Tomorrow the 28th of September 2012 marks the centenary of The Ulster Covenant. As a way of reflecting on events 100 years ago, allow me to tell a story of two sides of my family tree. First the text itself:
‘Being convinced in our consciences that Home Rule would be disastrous to the material well-being of Ulster as well as of the whole of Ireland, subversive of our civil and religious freedom, destructive of our citizenship and perilous to the unity of Empire, we, whose names are underwritten, men of Ulster, loyal subjects of His Gracious Majesty King George V., humbly relying on the God whom our fathers in days of stress and trial confidently trusted, do hereby pledge ourselves in solemn Covenant throughout this our time of threatened calamity to stand by one another in defending for ourselves and our children our cherished position of equal citizenship in the United Kingdom, and in using all means which may be found necessary to defeat the present conspiracy to set up a Home Rule Parliament in Ireland. And in the event of such a Parliament being forced upon us we further solemnly and mutually pledge ourselves to refuse to recognize its authority. In sure confidence that God will defend the right we hereto subscribe our names. And further, we individually declare that we have not already signed this Covenant … God save the King.’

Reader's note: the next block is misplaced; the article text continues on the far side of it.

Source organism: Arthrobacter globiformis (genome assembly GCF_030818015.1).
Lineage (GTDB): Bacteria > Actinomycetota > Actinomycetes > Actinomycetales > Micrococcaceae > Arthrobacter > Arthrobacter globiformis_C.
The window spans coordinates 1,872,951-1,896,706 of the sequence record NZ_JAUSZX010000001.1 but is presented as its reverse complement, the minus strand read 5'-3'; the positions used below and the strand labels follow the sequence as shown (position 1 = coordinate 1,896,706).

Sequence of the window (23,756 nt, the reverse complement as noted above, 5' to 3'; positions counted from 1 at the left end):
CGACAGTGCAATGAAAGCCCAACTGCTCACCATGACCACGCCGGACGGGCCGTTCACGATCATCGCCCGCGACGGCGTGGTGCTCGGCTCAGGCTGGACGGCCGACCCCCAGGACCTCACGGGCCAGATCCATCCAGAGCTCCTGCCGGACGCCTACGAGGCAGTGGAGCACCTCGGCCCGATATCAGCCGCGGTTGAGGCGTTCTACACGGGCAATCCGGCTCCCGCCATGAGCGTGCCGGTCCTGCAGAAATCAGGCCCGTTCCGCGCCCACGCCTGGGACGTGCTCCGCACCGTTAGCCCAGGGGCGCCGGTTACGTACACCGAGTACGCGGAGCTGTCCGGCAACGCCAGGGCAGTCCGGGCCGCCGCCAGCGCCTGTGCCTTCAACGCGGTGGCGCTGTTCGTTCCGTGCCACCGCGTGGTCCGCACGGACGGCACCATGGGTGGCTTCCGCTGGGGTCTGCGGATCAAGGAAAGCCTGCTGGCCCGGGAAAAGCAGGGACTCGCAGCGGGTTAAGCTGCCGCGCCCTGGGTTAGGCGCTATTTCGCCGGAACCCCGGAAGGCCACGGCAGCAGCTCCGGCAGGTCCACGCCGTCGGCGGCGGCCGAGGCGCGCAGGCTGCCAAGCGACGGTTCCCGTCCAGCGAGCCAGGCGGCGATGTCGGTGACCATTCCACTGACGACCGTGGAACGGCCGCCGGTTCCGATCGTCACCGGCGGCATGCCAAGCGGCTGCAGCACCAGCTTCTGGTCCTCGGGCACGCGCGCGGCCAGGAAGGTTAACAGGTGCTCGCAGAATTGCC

The Unionist Side